This well-known organization supplies services to a global footprint of business and government customers, and many of its operations are deemed to be critical infrastructure. We determined that the overall business-risk profile was dominated by cost control and continuity/robustness of operations, with a small national-security component owing to the social importance of their services. Their service-delivery is highly distributed geographically. As a result, they face an urgent “skills gap” problem because of the impossibility of hiring enough trained cybersecurity professionals to handle the large footprint.
This company is in an industry where rapid technological innovation is a competitive necessity, which means their industrial controls and automation change quite often. They are also leading a number of digitization and IOT initiatives to cut costs and remain competitive. The resulting high rate of change in cyber-physical systems means that new cybersecurity risks are continually appearing, and are very difficult to manage. Their goal in performing a cyber assessment was not only to identify areas of concern, but also to develop more efficient processes for managing cyber-risk.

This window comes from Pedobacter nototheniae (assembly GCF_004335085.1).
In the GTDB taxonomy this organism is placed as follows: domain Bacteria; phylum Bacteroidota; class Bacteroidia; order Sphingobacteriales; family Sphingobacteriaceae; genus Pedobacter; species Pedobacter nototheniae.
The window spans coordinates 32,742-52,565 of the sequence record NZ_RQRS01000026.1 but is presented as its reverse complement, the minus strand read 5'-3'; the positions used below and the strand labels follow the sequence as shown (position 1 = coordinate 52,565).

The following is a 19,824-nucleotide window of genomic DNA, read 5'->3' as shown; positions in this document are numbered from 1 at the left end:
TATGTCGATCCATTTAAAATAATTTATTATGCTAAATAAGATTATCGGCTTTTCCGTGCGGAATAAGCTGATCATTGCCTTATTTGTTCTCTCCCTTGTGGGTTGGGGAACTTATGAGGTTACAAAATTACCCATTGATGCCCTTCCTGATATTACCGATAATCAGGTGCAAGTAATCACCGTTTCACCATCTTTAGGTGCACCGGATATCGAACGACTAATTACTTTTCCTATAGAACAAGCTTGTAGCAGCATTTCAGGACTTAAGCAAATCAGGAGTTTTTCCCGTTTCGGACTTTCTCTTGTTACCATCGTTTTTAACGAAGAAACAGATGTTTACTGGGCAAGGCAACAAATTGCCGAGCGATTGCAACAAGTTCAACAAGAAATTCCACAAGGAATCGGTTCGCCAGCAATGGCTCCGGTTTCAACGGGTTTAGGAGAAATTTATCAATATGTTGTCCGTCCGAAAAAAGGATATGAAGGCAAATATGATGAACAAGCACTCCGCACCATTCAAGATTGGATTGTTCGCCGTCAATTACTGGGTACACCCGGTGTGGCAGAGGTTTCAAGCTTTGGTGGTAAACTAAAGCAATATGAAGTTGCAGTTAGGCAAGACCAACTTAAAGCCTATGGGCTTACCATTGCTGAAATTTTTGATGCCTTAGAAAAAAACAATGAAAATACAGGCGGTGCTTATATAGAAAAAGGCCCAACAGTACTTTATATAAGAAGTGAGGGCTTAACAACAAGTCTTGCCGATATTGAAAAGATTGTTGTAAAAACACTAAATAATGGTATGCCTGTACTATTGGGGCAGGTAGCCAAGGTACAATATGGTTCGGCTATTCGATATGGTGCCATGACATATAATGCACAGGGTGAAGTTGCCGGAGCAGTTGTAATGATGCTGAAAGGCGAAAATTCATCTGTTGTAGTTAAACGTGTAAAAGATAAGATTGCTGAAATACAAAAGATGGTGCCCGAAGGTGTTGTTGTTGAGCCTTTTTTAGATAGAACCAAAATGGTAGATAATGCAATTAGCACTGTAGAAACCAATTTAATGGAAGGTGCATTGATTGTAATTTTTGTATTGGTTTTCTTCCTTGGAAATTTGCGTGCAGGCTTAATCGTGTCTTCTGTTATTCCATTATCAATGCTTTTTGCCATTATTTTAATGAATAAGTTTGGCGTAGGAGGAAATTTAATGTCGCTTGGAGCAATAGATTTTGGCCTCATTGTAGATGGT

We performed a plant cybersecurity and risk-management assessment based on the NIST CSF Framework. We closely examined nine representative facilities. In addition to ICS and automation cybersecurity, we examined physical plant security; personnel and management processes; fire safety and access-control systems; and connections with civil infrastructure such as power, water and natural gas feeds.
We determined that this company relied primarily on network isolation for plant security. In a number of cases, particularly high-value processes were well-isolated and self-contained. Other systems depended on connections to corporate networks.
We found a variety of procedural errors and cybersecurity-policy violations which were caused mostly by normal errors as systems and equipment evolved. We detected a large number of unusual network activities which turned out to be mostly benign, but were still surprising in their extent. We recommended process improvements for efficiently monitoring cyberphysical systems using artificial intelligence to overcome the skills gap and cost-effectiveness problems.
We presented our findings to senior leadership and subsequently engaged with the customer to develop more scalable and cost-effective cyber-risk management processes.